Sexual Intelligence: Airline Makes Prejudice Part of its Policy

A recent incident on British Airways has illustrated that sometimes efforts to prevent sexual abuse, although well-intentioned, can reach absurd heights.

Mirko Fischer, a 33-year-old businessman, discovered while flying on the airline that the transportation giant has a policy of prohibiting men from sitting next to children to whom they aren’t related. Fischer was flying with his wife, who was six months pregnant and had booked a window seat. Fischer took the middle seat, between her and a 12-year-old boy. When all passengers were seated and buckled in, a flight attendant asked Fischer to change his seat. When he refused–explaining that he was traveling with his pregnant wife–the flight attendant raised his voice, warning that the plane could not take off unless Fischer obeyed. Apparently British Airways crew stalk the aisles of every plane before take-off, demanding that men sitting next to kids move.

Fischer has sued over the humiliation of the ordeal.

BA’s failure to grasp the most simple dynamics of human interaction is breathtaking.

Molest a kid on a plane? There isn’t enough room in coach to move that much. Besides, most molestations are done by someone the victim knows. The more reasonable policy would be to prevent kids from sitting with their parents, not with strangers. Thus, the problem with BA’s policy isn’t only that it’s discriminatory, it’s that it doesn’t make sense. But because their discriminatory policy is based on sexuality (imagined or real), people tolerate it.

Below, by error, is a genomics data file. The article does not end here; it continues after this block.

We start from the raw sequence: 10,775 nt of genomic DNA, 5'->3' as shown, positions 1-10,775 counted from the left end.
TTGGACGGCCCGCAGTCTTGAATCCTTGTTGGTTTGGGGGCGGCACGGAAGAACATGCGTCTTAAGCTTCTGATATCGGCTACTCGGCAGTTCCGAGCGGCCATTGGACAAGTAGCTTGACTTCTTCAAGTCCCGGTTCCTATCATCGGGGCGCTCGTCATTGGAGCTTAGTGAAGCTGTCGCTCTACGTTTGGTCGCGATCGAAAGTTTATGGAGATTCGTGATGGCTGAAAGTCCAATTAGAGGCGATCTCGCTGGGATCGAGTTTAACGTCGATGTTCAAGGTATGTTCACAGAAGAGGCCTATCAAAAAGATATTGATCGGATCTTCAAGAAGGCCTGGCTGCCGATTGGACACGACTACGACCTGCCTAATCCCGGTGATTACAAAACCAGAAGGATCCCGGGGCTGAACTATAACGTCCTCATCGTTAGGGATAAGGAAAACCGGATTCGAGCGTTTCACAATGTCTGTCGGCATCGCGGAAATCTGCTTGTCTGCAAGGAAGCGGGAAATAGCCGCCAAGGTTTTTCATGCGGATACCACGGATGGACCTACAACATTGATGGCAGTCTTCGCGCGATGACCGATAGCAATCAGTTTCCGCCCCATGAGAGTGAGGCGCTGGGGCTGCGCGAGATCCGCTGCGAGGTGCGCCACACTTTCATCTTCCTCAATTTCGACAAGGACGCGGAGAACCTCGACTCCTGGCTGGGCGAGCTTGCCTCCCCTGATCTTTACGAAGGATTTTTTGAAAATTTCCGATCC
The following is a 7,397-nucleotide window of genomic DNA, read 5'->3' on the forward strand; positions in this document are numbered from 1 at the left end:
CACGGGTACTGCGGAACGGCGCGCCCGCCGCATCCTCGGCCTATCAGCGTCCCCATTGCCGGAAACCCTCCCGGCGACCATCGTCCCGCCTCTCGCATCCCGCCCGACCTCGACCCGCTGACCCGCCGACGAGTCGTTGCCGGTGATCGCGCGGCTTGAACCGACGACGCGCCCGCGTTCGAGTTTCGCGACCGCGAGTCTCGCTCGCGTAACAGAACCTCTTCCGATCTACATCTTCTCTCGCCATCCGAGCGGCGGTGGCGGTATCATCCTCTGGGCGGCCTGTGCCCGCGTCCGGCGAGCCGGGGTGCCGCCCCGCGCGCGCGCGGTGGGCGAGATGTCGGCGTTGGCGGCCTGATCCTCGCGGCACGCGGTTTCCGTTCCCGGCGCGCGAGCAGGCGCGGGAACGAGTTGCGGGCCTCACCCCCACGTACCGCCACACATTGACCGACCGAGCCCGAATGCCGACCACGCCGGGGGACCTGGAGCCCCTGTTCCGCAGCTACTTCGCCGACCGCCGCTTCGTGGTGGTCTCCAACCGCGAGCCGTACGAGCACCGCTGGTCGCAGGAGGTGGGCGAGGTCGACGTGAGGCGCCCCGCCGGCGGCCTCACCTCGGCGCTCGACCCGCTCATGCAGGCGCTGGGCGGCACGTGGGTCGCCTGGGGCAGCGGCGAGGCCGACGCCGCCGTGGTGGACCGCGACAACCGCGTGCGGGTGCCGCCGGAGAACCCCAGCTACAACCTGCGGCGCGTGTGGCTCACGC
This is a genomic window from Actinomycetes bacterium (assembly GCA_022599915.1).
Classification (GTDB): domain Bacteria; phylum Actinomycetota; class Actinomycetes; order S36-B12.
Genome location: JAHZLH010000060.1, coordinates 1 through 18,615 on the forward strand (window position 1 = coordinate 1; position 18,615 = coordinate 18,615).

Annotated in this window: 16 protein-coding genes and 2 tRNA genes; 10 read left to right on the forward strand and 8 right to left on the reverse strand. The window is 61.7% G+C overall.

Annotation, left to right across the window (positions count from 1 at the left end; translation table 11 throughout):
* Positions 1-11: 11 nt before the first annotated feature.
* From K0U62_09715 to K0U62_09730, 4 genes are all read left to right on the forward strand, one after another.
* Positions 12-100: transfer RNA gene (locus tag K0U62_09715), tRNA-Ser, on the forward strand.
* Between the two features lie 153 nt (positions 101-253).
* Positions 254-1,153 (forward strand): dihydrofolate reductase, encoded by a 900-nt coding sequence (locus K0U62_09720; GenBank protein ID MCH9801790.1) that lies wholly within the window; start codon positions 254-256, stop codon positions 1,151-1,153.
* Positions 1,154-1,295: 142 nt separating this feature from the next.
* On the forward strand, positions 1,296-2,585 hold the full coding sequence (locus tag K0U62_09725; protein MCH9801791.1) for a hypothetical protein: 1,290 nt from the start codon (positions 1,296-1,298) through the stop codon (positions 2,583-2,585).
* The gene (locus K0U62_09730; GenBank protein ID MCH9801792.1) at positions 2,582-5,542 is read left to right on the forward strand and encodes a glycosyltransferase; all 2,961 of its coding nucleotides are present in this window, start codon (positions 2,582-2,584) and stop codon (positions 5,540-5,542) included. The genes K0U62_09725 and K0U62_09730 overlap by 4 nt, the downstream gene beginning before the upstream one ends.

Some will inevitably protest, “Some men do molest kids.” And of course that’s true. But imagine justifying discriminatory laws against blacks, women and the handicapped by pointing to actions perpetrated or qualities held by small percentages of those populations.

As public policy, we don’t withhold rights from a group because of the behavior or characteristics of a few of its members. And this should be equally true regarding sexuality-related issues.

Meanwhile, if BA doesn’t trust me enough to let me fly next to a kid, I’ll take my business to some other bankrupt airline. United apparently trusts me much more–much to my dismay, they love to sit me next to kids.

© Marty Klein, Ph.D. (